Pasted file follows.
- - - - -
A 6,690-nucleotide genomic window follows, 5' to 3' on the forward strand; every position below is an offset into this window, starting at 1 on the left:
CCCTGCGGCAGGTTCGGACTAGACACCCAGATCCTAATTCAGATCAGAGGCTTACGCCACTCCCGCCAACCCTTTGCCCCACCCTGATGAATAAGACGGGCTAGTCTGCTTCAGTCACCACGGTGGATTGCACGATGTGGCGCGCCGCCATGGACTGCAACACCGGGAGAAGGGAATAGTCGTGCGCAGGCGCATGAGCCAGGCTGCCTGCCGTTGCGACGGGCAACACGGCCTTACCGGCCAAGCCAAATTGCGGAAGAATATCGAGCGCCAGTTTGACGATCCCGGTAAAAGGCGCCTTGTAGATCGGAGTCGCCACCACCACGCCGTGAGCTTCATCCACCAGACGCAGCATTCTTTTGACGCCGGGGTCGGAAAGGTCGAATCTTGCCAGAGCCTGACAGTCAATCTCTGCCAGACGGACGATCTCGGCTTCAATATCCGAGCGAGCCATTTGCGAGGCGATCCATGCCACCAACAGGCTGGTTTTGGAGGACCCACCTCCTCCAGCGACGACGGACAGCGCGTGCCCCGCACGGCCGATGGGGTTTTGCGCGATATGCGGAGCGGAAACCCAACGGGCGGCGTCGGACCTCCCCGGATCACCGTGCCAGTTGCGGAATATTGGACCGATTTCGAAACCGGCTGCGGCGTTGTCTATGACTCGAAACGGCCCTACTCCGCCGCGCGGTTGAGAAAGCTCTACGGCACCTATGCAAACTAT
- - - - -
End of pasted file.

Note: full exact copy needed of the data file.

A 6,690-nucleotide genomic window follows, 5' to 3' on the forward strand; every position below is an offset into this window, starting at 1 on the left:
CCCTGCGGCAGGTTCGGACTAGACACCCAGATCCTAATTCAGATCAGAGGCTTACGCCACTCCCGCCAACCCTTTGCCCCACCCTGATGAATAAGACGGGCTAGTCTGCTTCAGTCACCACGGTGGATTGCACGATGTGGCGCGCCGCCATGGACTGCAACACCGGGAGAAGGGAATAGTCGTGCGCAGGCGCATGAGCCAGGCTGCCTGCCGTTGCGACGGGCAACACGGCCTTACCGGCCAAGCCAAATTGCGGAAGAATATCGAGCGCCAGTTTGACGATCCCGGTAAAAGGCGCCTTGTAGATCGGAGTCGCCACCACCACGCCGTGAGCTTCATCCACCAGACGCAGCATTCTTTTGACGCCGGGGTCGGAAAGGTCGAATCTTGCCAGAGCCTGACAGTCAATCTCTGCCAGACGGACGATCTCGGCTTCAATATCCGAGCGAGCCATTTGCGAGGCGATCCATGCCACCAACAGGCTGGTTTTGGAGGACCCACCTCCTCCAGCGACGACGGACAGCGCGTGCCCCGCACGGCCGATGGGGTTTTGCGCGATATGCGGAGCGGAAACCCAACGGGCGGCGTCGGACCTCCCCGGATCACCGTGCCAGTTGCGGAATATTGGACCGATTTCGAAACCGGCTGCGGCGTTGTCTATGACTCGAAACGGCCCTACTCCGCCGCGCGGTTGAGAAAGCTCTACGGCACCTATGCAAACTAT